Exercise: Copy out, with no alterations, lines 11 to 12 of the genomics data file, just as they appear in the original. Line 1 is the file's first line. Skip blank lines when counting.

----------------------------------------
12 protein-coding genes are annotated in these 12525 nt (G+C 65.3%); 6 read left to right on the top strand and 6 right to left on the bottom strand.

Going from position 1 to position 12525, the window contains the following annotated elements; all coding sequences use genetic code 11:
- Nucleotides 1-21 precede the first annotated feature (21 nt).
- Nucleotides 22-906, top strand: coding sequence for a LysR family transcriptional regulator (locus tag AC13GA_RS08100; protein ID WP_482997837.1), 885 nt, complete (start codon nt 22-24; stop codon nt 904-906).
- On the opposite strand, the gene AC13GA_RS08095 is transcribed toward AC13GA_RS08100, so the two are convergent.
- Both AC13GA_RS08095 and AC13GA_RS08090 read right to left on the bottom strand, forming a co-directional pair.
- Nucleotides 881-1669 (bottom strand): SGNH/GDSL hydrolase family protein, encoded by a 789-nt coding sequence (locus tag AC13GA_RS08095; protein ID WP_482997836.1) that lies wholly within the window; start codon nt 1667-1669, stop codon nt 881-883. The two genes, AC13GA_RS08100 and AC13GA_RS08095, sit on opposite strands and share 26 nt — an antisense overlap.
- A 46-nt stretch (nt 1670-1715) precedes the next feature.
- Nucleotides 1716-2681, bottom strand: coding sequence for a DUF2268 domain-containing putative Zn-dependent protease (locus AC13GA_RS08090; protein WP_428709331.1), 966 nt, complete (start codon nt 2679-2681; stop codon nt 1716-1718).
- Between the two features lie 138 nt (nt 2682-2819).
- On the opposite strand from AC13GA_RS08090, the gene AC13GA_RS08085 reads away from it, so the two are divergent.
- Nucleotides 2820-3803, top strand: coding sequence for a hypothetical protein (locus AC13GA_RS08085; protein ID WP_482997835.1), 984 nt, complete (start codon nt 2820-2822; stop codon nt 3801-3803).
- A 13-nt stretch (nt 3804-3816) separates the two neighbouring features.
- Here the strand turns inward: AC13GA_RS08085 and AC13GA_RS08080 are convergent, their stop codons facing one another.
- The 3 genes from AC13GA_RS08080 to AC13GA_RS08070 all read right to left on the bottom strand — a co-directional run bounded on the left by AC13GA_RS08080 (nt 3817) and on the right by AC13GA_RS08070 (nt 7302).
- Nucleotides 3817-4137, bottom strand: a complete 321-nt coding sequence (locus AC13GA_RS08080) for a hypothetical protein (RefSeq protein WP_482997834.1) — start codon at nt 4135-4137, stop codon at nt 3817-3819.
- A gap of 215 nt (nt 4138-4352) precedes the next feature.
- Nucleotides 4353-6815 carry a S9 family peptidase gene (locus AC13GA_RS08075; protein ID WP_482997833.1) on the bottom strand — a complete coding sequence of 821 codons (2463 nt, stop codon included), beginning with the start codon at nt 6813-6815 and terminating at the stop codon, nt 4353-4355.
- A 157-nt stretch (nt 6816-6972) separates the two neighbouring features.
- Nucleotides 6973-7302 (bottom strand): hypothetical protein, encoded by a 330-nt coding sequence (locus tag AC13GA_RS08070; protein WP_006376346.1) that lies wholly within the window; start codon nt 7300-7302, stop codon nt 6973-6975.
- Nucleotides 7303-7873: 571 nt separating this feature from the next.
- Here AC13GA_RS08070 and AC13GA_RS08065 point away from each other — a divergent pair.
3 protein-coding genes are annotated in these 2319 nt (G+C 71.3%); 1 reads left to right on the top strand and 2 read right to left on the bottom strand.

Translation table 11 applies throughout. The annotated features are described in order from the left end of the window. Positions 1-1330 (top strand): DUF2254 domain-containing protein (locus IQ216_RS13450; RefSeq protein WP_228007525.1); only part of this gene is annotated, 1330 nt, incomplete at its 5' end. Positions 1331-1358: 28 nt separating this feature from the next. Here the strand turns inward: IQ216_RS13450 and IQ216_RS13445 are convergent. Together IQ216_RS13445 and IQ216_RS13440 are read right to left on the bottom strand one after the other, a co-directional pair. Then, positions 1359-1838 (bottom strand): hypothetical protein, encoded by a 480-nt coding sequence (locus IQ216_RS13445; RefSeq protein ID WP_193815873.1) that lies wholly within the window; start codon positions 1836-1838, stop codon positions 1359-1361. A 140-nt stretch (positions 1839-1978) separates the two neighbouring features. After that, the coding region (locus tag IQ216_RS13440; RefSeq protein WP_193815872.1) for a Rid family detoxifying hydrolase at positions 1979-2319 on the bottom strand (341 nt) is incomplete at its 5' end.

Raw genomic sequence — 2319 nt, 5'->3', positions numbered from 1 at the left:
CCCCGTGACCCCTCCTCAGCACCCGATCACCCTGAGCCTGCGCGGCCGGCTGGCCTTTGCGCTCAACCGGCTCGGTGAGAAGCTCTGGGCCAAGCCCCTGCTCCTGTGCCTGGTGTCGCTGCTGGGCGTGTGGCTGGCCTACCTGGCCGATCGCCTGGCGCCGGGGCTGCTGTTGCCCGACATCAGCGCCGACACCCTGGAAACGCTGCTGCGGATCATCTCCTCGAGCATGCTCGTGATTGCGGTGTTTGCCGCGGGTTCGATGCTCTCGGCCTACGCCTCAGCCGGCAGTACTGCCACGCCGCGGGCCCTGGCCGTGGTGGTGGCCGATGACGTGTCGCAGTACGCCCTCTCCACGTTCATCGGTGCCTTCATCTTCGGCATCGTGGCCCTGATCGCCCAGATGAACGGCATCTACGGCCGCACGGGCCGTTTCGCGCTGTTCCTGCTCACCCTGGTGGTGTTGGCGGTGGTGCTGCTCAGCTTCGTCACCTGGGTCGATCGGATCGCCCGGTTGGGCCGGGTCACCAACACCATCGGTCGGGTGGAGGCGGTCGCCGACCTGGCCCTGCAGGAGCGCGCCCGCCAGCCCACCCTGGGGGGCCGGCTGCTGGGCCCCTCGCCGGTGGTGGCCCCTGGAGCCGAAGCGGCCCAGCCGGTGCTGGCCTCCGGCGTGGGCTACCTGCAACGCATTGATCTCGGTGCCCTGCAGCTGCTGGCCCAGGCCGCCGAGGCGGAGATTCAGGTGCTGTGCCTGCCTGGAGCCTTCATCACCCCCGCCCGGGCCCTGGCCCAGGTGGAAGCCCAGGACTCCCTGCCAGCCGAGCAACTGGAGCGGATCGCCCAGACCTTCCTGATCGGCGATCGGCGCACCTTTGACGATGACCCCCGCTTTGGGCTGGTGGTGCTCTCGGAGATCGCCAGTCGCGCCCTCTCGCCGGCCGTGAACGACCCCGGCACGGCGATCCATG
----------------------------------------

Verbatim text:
- On the opposite strand from AC13GA_RS08090, the gene AC13GA_RS08085 reads away from it, so the two are divergent.
- Nucleotides 2820-3803, top strand: coding sequence for a hypothetical protein (locus AC13GA_RS08085; protein ID WP_482997835.1), 984 nt, complete (start codon nt 2820-2822; stop codon nt 3801-3803).